If zcat is not installed, you can install it by installing the ‘gzip’ package:

sudo yum install gzip

# Output:
Loaded plugins: fastestmirror
Loading mirror speeds from cached hostfile
Package gzip-1.5-10.el7.x86_64 already installed and latest version
Nothing to do

By now, you should have zcat installed on your Linux system and ready to use. In the next sections, we’ll dive into more advanced installation methods, and basic usage scenarios.

Installing ‘zcat’ from Source Code

Sometimes, you might need to install zcat from its source code. This could be due to the absence of the ‘gzip’ package in your distribution’s repositories, or you might need a specific version that isn’t available through the package manager. Here’s how you can do it:


# Output:
# [Download progress and completion message]
zcat gzip-1.10.tar.gz | tar xvf -

# Output:
# [Extraction progress and completion message]
cd gzip-1.10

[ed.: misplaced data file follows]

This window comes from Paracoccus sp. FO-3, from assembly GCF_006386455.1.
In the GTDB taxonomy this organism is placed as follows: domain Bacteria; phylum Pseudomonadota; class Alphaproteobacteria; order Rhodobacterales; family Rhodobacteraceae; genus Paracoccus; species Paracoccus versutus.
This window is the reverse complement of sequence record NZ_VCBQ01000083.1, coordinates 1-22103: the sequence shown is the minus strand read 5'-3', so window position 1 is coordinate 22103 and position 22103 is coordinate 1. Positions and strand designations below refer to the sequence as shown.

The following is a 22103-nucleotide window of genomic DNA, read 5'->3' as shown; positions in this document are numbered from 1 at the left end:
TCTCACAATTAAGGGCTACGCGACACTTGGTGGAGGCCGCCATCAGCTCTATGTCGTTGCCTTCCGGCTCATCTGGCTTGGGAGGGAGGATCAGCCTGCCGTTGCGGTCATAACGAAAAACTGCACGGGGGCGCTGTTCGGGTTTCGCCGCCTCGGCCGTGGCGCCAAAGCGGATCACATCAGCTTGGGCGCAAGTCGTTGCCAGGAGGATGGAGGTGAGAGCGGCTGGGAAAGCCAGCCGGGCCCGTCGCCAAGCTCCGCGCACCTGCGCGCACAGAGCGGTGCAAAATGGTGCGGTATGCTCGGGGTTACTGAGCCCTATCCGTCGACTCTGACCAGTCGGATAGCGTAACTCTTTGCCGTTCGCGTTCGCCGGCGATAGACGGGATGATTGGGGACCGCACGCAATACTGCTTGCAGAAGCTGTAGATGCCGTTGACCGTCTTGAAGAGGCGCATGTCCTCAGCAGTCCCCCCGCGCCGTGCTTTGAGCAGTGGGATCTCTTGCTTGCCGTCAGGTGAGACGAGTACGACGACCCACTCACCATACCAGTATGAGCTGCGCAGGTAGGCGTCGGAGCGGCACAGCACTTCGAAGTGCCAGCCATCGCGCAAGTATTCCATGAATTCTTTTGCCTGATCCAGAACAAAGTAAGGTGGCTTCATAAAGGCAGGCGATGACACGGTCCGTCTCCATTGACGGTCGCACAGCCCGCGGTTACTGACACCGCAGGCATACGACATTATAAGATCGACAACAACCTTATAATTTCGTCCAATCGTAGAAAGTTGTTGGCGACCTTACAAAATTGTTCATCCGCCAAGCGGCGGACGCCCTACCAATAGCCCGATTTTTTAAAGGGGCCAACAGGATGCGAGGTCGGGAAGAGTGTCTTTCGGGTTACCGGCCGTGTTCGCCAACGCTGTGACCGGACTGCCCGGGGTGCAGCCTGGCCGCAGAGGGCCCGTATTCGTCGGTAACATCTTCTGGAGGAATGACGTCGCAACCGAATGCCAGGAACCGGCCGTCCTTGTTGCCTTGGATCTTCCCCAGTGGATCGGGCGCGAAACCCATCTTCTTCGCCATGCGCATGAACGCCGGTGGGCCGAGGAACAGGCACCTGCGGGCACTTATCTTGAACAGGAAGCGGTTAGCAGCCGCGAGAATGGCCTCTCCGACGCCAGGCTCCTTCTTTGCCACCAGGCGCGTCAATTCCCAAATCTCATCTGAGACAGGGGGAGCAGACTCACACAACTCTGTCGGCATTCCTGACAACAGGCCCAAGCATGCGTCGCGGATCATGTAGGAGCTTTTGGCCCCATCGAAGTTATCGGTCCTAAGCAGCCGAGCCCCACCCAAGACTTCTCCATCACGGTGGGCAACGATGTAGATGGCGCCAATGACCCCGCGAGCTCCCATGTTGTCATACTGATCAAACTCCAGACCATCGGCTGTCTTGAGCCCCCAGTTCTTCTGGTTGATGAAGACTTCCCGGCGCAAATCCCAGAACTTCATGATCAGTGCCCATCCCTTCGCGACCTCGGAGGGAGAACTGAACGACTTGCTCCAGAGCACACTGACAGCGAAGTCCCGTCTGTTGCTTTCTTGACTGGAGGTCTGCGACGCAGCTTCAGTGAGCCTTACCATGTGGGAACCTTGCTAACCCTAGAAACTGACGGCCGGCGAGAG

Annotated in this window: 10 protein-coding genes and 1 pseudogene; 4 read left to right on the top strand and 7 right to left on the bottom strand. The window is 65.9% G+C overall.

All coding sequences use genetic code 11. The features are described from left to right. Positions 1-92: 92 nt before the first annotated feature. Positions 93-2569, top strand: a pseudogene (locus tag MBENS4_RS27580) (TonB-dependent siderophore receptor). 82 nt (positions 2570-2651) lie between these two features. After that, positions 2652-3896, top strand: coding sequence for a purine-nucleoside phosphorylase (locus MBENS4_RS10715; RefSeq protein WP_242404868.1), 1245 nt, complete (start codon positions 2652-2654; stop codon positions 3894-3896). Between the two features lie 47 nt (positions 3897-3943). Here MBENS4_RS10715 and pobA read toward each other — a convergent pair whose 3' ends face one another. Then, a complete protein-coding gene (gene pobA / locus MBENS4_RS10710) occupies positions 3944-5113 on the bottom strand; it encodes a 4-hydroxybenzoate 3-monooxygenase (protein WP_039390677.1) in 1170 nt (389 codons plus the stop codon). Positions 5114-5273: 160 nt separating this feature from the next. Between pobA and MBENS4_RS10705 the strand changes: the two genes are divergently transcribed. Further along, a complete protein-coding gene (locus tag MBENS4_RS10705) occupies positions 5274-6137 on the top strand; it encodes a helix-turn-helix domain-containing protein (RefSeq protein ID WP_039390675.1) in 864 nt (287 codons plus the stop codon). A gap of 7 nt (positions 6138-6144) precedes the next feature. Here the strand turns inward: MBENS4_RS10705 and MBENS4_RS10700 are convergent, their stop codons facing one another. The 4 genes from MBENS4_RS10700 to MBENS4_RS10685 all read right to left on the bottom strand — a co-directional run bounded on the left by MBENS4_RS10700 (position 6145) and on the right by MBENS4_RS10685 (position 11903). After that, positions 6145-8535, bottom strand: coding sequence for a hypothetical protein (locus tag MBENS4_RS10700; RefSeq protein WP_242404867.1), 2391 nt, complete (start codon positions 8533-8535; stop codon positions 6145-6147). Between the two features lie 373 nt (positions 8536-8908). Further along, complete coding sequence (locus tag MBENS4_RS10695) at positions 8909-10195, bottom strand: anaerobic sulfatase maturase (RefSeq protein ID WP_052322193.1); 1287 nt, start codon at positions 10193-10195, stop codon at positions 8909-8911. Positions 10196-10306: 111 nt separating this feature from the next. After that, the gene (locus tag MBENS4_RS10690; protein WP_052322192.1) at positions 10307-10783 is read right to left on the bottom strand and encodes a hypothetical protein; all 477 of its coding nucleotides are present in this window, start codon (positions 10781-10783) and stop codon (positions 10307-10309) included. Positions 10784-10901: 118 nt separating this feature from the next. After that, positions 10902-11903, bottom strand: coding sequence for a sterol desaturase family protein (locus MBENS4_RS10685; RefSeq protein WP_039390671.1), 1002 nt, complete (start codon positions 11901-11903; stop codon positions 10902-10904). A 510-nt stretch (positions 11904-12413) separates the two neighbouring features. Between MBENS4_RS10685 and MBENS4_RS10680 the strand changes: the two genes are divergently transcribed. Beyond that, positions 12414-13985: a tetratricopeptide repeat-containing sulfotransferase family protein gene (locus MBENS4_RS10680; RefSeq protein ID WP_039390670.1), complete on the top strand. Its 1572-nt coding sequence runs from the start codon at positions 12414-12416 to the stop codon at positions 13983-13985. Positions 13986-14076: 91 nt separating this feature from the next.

sudo make install

# Output:
# [Compilation and installation progress and completion message]

Installing Different Versions of ‘zcat’

From Source

To install a different version of zcat from source, you simply replace the version number in the download URL with the version number you need. For example, to download version 1.9, you’d use wget

Using Package Managers


On Debian-based distributions, you can use the apt-get command with the -t option to specify a distribution. For example, to install the ‘gzip’ package from the ‘stretch’ distribution, you’d use sudo apt-get install -t stretch gzip.